Friday, April 19, 2019

Six Questions for Amanda Steel, Editor, Printed Words

Printed Words publishes poems to 50 lines, creative non-fiction, book reviews, flash fiction to 500 words, short stories to 2,000 words, and more. Read the complete guidelines here.

SQF: Why did you start this magazine?

Amanda Steel: I know there are a lot of talented writers out there, and I wanted to help get their work published. I understand that the more well-known publications get so many submissions and they can’t publish all the good writing they receive, so I created Printed Words.

SQF: What are the top three things you look for in a submission and why?

Following the guidelines is always a good start, because it makes my job easier. I have them for a reason, however I wouldn’t rule out accepting good writing because of it. I also love when people send in short stories, book reviews, flash fiction or creative non-fiction because we don’t get as much of those genres. Lastly, anything that is well-written and thought-provoking is likely to grab my attention, because if it makes me think, it will make the readers think too.

SQF: What most often turns you off to a submission?

AS: Personally, I’m not a fan of forced rhyming and over the top language, but there are three of us selecting pieces for the e-zine, so this doesn’t rule out this kind of thing being selected.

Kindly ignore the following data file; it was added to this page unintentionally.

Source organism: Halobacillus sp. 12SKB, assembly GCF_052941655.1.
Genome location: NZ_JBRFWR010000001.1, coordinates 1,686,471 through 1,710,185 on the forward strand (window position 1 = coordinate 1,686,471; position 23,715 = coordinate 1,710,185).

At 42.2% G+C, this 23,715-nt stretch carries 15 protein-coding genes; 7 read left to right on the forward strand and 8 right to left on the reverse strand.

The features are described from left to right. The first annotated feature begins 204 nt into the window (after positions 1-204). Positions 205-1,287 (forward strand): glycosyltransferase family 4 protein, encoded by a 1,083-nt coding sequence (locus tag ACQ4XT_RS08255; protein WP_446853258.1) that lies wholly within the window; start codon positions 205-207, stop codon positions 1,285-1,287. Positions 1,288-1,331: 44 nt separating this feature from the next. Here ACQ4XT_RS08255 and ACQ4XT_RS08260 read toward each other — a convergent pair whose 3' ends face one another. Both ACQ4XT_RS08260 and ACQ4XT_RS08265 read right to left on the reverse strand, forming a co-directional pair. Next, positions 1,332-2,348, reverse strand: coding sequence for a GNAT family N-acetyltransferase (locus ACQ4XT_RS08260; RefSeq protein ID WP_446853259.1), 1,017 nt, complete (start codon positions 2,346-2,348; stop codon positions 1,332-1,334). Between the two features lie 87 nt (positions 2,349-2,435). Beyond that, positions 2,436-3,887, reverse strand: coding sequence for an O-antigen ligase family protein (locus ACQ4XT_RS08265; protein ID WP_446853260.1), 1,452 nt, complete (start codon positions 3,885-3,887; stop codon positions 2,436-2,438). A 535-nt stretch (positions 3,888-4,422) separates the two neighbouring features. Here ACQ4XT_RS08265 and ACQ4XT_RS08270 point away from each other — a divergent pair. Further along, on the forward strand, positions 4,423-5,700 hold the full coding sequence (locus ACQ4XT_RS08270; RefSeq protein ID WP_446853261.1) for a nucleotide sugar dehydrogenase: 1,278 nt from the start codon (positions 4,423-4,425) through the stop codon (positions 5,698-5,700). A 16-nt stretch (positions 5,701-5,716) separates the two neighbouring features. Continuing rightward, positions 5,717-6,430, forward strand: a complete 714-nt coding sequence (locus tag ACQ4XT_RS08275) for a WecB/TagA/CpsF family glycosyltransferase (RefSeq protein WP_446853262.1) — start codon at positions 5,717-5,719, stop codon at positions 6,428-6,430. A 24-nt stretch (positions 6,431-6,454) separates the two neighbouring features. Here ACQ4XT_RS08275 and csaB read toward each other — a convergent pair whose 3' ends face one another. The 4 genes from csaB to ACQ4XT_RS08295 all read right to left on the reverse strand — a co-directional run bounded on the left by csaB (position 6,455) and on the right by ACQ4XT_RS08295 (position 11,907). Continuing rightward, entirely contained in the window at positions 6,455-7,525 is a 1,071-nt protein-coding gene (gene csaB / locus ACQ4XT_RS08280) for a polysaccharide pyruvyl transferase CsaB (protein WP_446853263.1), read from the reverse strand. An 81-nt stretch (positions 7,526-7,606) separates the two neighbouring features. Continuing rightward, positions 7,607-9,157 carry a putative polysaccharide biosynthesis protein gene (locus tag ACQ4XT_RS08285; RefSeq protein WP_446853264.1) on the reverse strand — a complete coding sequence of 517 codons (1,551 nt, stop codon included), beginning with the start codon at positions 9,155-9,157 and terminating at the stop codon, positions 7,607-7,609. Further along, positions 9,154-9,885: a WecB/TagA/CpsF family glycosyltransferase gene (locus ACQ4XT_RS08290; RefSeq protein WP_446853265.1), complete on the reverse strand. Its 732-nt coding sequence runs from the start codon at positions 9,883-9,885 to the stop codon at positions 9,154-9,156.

SQF: If Printed Words had a theme song, what would it be and why?

AS: Lynyrd Skynyrd's All I Can Do Is Write About It, because sometimes that’s all you can do—then submit that writing to Printed Words, of course.

SQF: Many editors list erotica, or sex for sex sake, as hard sells. What are hard sells for your publication?

AS: Anything that discriminates against anyone else. Or lots of swearing, because we have to think about people who read the e-zine. We want people to be entertained, not offended.

SQF: What one question on this topic do you wish I'd asked that I didn't? And how would you answer it?

AS: Do you send personal replies when rejecting a writer’s work?

At the moment I do, while we have a steady but manageable number of submissions. As a writer I know how frustrating the “not quite right for us” rejections are while understanding that editors don’t usually have time to give personal replies. While the submissions remain manageable, I aim to offer at least a line or two on why I haven’t accepted someone’s work.

Thank you, Amanda. We all appreciate you taking time from your busy schedule to participate in this project.

1 comment:

  1. I have compilied a small book of poetry. would you consider reading it? saoirse love